Musical Meaning with LSD

This month has been another great one for the psychedelic community; with a highlight being the release of two fascinating papers which take us a step closer to understanding exactly how LSD works in the brain.

I summarise these two articles in more depth here, but for now I wanted to focus on an overlooked part of one of the studies: and it’s to do with music.

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Most of us are aware that LSD is supposed to enhance your appreciation for music – it’s probably the main thing that attracted me to the substance, and I’m sure at least some people out there are the same. I wanted to be able to appreciate music in a new way, I wanted to experience my favourite sounds in new dimensions and with expanded sensations.

Although I would soon learn that there is a lot more to LSD than letting you see pretty patterns or hear new sounds, there was still a lot of truth in the saying that LSD changes the way you hear music. Songs I’d listened to hundreds of times before had a new depth, a new character… imagine all your favourite songs being re-invented, or refreshed back to their original, first-listen glory.

There have been a handful of studies before on psychedelics and music; most recently this one, which showed that LSD heightens people’s emotional response to music. And of course, we have the slightly less reputable studies from pretty much every band of the 60s and 70s.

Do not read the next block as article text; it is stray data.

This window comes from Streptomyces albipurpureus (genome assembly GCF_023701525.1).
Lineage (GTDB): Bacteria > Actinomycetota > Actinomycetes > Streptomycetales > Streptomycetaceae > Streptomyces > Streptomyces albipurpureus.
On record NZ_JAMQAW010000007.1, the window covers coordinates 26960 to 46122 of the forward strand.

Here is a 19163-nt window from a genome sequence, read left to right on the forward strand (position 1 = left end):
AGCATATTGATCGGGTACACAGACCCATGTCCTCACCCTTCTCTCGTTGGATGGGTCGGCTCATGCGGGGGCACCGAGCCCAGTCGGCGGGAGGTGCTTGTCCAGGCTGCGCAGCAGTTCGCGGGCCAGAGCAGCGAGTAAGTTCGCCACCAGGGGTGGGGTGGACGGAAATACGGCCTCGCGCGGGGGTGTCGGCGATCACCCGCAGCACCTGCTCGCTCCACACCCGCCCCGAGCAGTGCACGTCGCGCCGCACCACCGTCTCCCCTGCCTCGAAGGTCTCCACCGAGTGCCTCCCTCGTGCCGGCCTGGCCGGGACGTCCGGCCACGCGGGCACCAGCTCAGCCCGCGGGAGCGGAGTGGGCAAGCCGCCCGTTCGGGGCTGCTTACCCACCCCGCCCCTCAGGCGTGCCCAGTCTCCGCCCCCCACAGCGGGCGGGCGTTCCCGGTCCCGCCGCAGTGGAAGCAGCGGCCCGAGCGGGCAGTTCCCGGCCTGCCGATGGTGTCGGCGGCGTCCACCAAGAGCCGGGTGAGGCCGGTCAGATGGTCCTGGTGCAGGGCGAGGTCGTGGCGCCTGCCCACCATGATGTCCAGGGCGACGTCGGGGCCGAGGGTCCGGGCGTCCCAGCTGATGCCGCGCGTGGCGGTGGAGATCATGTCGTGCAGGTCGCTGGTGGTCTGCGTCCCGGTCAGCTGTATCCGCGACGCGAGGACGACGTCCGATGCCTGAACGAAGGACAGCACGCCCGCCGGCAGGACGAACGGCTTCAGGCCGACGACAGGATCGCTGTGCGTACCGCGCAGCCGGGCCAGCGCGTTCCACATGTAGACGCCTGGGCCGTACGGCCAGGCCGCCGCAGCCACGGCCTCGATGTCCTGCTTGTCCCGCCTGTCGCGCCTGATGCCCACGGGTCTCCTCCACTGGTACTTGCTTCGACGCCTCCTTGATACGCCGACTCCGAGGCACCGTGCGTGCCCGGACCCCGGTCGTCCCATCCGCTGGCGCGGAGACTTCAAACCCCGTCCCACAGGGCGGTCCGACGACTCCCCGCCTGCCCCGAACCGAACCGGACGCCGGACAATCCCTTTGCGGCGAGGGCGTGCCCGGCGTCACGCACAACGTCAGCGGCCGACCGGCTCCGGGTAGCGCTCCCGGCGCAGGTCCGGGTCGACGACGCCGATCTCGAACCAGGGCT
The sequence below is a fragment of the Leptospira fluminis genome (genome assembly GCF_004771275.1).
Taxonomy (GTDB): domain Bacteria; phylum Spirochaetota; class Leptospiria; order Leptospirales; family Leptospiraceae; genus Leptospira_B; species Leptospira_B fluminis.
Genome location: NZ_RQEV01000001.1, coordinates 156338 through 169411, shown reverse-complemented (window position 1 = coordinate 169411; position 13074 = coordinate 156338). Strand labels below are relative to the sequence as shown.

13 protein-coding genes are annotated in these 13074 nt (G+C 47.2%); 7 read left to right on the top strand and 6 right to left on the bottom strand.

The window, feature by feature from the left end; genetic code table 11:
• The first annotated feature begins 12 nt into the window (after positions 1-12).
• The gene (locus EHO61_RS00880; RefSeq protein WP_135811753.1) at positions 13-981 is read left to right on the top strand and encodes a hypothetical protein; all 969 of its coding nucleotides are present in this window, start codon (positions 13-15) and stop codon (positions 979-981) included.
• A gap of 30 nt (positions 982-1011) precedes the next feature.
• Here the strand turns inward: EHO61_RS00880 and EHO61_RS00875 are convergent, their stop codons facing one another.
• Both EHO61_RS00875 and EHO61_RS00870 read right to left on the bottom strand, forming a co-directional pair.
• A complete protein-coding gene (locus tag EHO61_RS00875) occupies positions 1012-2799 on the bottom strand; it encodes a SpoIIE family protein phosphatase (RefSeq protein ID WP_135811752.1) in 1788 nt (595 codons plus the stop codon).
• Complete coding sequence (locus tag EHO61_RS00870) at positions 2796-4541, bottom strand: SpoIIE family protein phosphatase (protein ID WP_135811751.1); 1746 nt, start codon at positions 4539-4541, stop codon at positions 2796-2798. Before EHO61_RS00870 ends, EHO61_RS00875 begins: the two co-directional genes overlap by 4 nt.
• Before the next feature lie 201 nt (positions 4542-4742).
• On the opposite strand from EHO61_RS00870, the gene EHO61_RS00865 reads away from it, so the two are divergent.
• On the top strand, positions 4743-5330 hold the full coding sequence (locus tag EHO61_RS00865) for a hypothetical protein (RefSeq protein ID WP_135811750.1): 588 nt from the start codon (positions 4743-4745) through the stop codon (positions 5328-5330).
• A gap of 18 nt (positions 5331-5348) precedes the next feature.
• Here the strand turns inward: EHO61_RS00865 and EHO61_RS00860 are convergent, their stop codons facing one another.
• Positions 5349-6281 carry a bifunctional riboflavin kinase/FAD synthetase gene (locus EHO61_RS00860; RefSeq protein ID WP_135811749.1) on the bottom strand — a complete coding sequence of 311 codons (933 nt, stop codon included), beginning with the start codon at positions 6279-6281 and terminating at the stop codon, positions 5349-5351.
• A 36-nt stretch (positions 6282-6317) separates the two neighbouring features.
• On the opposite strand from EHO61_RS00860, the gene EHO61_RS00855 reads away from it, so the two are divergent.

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This most recent study looking at LSD and music tells us something interesting about the way psychedelics change our perception of the world. Participants were told to pick several pieces of music which they described as personally meaningful. They were then played pieces of music they had never heard before, some of which they described as feeling neutral about, and some they described as being personally meaningless. After being given a dose of LSD, the participants were played all the songs again, and told to rate the degree of personal meaning each song held now. The LSD totally changed the way people felt about the songs – the ‘neutral’ and ‘meaningless’ pieces of music they had been played were now rated as significantly more meaningful.

Sure, this is probably something most LSD users could have told you without needing a lab – but it’s important we understand psychedelics from a scientific point of view if the psychedelic community is going to maintain its traction.

The finding from this study shows that LSD is doing something dramatic to the way we attribute meaning to the world. LSD makes otherwise meaningless things becomes more significant and important.

This also supports previous findings that LSD makes us think more associatively – allowing us to make connections between things we usually wouldn’t (I’ve written about this before here).